Clips of the torching went viral.
Some used the play as a chance to take shots at Sherman, boastfully declaring his career over -- as if any player in his first real practice after returning from a torn Achilles could stay with an Olympic track athlete like Goodwin.
Niners coach Kyle Shanahan used the play as a coaching point, not to criticize Sherman but rather as an example of how he wants his players to practice aggressively. Let fullback Kyle Juszczyk explain:
"Everybody saw the clip of Marquise and Richard in 1-on-1s and [Shanahan] used that as a coaching point," Juszczyk said, via the San Francisco Chronicle. "He didn't get up there and bash on Sherman like, 'We paid you this much and you come out here and give us that?' It was nothing like that. He actually complimented him because it was his very first rep in 1-on-1s since he's been injured. and he didn't hesitate. He was extremely aggressive on the line of scrimmage and, yeah, he got beat deep, but that's what 1-on-1s are for."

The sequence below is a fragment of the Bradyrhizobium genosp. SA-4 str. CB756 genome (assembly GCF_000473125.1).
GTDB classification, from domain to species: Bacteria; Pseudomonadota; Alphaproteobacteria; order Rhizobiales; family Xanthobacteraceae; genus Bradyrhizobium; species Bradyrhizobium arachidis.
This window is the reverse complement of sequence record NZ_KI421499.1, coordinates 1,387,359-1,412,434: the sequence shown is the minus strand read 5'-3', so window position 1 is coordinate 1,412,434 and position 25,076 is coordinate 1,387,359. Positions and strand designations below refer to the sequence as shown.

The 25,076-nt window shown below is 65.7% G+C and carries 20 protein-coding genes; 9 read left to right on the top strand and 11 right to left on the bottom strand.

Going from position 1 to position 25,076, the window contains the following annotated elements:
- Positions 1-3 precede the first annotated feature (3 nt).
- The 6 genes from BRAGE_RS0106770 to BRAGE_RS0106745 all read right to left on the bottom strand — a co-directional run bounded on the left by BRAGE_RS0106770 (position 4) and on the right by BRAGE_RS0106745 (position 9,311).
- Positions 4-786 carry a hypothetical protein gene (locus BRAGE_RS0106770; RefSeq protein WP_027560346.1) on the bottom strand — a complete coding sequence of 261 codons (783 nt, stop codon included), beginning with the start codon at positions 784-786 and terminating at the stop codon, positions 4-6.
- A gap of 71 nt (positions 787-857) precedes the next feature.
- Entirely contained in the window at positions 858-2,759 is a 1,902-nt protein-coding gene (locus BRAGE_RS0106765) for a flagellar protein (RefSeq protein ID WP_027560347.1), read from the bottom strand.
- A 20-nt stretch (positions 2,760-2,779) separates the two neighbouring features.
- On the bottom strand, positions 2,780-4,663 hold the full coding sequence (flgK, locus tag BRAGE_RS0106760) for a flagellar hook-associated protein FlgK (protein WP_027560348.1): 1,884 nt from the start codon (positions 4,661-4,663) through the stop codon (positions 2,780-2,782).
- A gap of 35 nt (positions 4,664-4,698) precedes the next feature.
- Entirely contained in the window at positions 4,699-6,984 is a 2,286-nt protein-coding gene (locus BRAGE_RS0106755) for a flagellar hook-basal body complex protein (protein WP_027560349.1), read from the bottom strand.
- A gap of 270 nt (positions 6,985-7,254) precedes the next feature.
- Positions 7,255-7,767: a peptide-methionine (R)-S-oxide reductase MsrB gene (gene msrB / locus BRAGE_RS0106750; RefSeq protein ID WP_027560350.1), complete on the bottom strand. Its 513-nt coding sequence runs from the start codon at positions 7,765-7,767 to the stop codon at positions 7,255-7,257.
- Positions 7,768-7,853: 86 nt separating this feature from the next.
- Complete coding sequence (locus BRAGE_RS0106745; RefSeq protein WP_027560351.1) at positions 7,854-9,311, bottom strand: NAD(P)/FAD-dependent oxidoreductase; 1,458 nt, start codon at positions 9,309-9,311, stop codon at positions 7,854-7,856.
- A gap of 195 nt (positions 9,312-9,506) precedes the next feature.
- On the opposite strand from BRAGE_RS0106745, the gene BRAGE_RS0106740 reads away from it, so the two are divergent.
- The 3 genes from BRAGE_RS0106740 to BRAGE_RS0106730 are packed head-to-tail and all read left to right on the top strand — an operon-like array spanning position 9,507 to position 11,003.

Juszczyk said he took the message to heart and applied it to his own reps.
"So, I tried to take that into 1-on-1s and be aggressive," he said. "If a guy like Reuben [Foster] gives me a spin move and gets me, at least I put it out there on the table and was giving it everything I had."
Sherman's situation is just the latest example of how training camp shouldn't be boiled down into one- or two-play sequences, but rather viewed from a macro-level, taking all circumstances into account. Sometimes getting burned is part of the process in preparing for a season. Even if that incinerating goes viral.